“Manuscript Found,” more commonly known as the “Spaulding manuscript,” is housed in the archives of Oberlin College in Oberlin, Ohio. It consists of eighty-four almost equally sized sheets of paper, ca. 16.4 by 20.2 cm in dimension. Aside from the first sheets, which evidence some faded ink and deterioration of the paper (especially on the first page), the manuscript is in a good state of preservation. Today it is bound in a red leather cover, which was applied sometime in the twentieth century. The ink ranges from light brown to very dark brown or black.
The manuscript arrived at Oberlin College in 1885, when it was sent to James H. Fairchild, president of the college, by L. L. Rice, who had possessed it since 1839. Since it arrived in Oberlin, it has been housed under archival conditions and has been well preserved.
Given the widespread knowledge in the nineteenth century of Philastus Hurlbut’s contentions concerning the origin of the Book of Mormon, it is not surprising that the Spaulding manuscript became a popular curiosity not long after it resurfaced in Rice’s possession in Honolulu. While the manuscript was still there, Rice provided a copy to President Joseph F. Smith, second counselor in the First Presidency of the Church of Jesus Christ of Latter-day Saints. President Smith had it published in Salt Lake City in 1886.  Shortly after the manuscript arrived in Oberlin, a transcription was made for the Reorganized Church of Jesus Christ of Latter Day Saints, which published it in 1885.  Of those, Rice’s transcription was the more carefully done, but both publications corrected some of Spaulding’s spelling and punctuation and provided some editing to the text. Since the 1880s, no new editions of “Manuscript Found” have been published, aside from reprints of the 1885 and 1886 publications.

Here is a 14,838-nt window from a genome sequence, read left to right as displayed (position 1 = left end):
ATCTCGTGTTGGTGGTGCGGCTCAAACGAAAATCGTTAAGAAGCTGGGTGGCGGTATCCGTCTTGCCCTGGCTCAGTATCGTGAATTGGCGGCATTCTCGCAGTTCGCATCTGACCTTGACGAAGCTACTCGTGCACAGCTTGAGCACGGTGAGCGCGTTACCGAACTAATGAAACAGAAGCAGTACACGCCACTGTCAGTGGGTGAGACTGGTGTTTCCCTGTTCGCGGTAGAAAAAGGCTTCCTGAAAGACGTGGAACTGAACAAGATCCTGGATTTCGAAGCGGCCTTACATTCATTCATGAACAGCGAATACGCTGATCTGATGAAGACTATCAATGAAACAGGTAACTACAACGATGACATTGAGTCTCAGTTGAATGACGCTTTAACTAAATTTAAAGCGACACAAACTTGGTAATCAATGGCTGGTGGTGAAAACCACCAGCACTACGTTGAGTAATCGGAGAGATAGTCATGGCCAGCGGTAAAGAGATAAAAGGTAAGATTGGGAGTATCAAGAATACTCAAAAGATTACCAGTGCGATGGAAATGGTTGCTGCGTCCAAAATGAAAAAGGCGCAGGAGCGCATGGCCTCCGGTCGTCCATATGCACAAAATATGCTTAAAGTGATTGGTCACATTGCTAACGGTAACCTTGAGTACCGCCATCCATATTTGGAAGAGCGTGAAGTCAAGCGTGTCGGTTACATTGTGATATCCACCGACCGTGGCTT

Because the Spaulding manuscript has been part of Latter-day Saint history since 1834—however undeserved its role in that history may be—the Religious Studies Center at Brigham Young University has thought it appropriate to bring it to life again so readers can be aware of its content. A few critics of LDS history and beliefs still hold to the claim that this was the source or the inspiration for the Book of Mormon, a notion that was invented by Philastus Hurlbut himself. This publication will hopefully put that idea to rest forever. A forbidden love, a stolen princess, gallant kings going to war over the love of a beautiful woman—this doesn’t sound like the Book of Mormon at all. In reality, “Manuscript Found” is a fictional historical romance that has nothing in common with the Book of Mormon, aside from the fact that its setting is among Native Americans of a past generation.
While “Manuscript Found” is not a literary classic, it is a charming story in its own right. Modern readers will enjoy the author’s mode of expression, his subtle humor, his early nineteenth-century rough-draft spelling and punctuation, and the fact that the book has two chapters numbered 8 and no chapter 13. The book gives the impression that the author did not know where he was going when he started and was unsure where he was when he stopped writing. But by the end of the manuscript, the hero had killed the villain and rescued the princess from her fate as the wife of an evil monarch. Still, readers will have the feeling that the novel is not yet finished and that there was more to come, even though it is clear that Spaulding wrote no more on the manuscript.